In his nine months as apostolic administrator, a role typically viewed as a placeholder, Hebda, 56, explained his primary concern has been “do no harm.” Going forward, he will look “to set a longer course” for the archdiocese to move forward. Without getting into specifics, the archbishop-designate said he would begin by looking for new ways to collaborate and include more people in the decision-making process.
Immediate decisions are looming with the bankruptcy process. The next major date comes May 25, the deadline for claims to be filed against the archdiocese under the Minnesota Child Victims Act. According to Jeff Anderson, one of the attorneys representing survivors of clergy sexual abuse in the proceedings, roughly 400 claims have been made against the archdiocese to date.
Anderson told NCR he could not comment on the bankruptcy proceedings. As for Hebda, added “it’s too early to get a read on how engaged he’s going to be now that he’s appointed.”
‘He comes in, in our view, with a clean slate and that’s the way we’re going to treat him,” Anderson said.
In bankruptcy proceedings and abuse lawsuits Anderson has participated in with other dioceses, including San Diego, Davenport, Iowa, and Wilmington, Del., the victims’ attorney said those cases largely were settled “because ultimately the bishop became heavily engaged and invested in doing the right thing. And it is my hope that that’s what [Hebda] will do, and we will see that through his actions.”
“There’s still a lot of work that needs to be done. And having somebody assigned here now in a permanent assignment may foreshadow more active involvement,” he said.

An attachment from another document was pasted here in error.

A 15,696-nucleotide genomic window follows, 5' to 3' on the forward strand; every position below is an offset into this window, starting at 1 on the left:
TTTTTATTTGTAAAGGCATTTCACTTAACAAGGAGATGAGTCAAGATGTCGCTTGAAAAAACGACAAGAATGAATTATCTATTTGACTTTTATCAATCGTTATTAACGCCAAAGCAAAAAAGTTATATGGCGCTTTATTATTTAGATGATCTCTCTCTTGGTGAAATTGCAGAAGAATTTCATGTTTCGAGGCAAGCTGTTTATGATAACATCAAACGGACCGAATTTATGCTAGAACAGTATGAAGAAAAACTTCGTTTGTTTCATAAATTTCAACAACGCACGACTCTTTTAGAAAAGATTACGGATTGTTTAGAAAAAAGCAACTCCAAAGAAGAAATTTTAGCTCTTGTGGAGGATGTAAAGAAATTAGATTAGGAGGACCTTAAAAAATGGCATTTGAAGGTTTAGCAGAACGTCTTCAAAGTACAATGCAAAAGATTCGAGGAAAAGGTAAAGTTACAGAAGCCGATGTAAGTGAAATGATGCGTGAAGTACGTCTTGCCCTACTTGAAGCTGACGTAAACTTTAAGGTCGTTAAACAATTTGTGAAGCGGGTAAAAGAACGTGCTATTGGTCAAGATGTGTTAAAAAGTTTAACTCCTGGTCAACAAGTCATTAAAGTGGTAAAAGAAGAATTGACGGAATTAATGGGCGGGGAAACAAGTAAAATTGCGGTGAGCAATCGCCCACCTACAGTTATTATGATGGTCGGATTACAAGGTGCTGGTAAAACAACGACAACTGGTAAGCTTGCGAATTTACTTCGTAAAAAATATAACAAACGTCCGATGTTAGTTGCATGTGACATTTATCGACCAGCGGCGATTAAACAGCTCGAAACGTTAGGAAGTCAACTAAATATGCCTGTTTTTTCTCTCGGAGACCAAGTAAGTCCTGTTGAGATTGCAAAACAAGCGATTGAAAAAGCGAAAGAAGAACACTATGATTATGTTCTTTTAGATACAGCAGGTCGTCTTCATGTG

Hebda said that he’s been advised to approach bankruptcy as more marathon than sprint. “At the same time, I have that sense that people are focused on how it is that we might be able to do the most for the most, and how it is that we might be able, really, to respond as people of faith in a very difficult situation,” the archbishop-designate said.
The path the bankruptcy proceedings has followed to date has not inspired much hope in Jennifer Haselberger that the archdiocese will set out on a new course.
“I think what troubles me most about this appointment is that, in terms of the direction of the archdiocese … nothing really has changed,” said the former chancellor for canonical affairs, who resigned the post in April 2013 after frustrations with how she saw the chancery under Nienstedt handling and responding to sexual abuse allegations.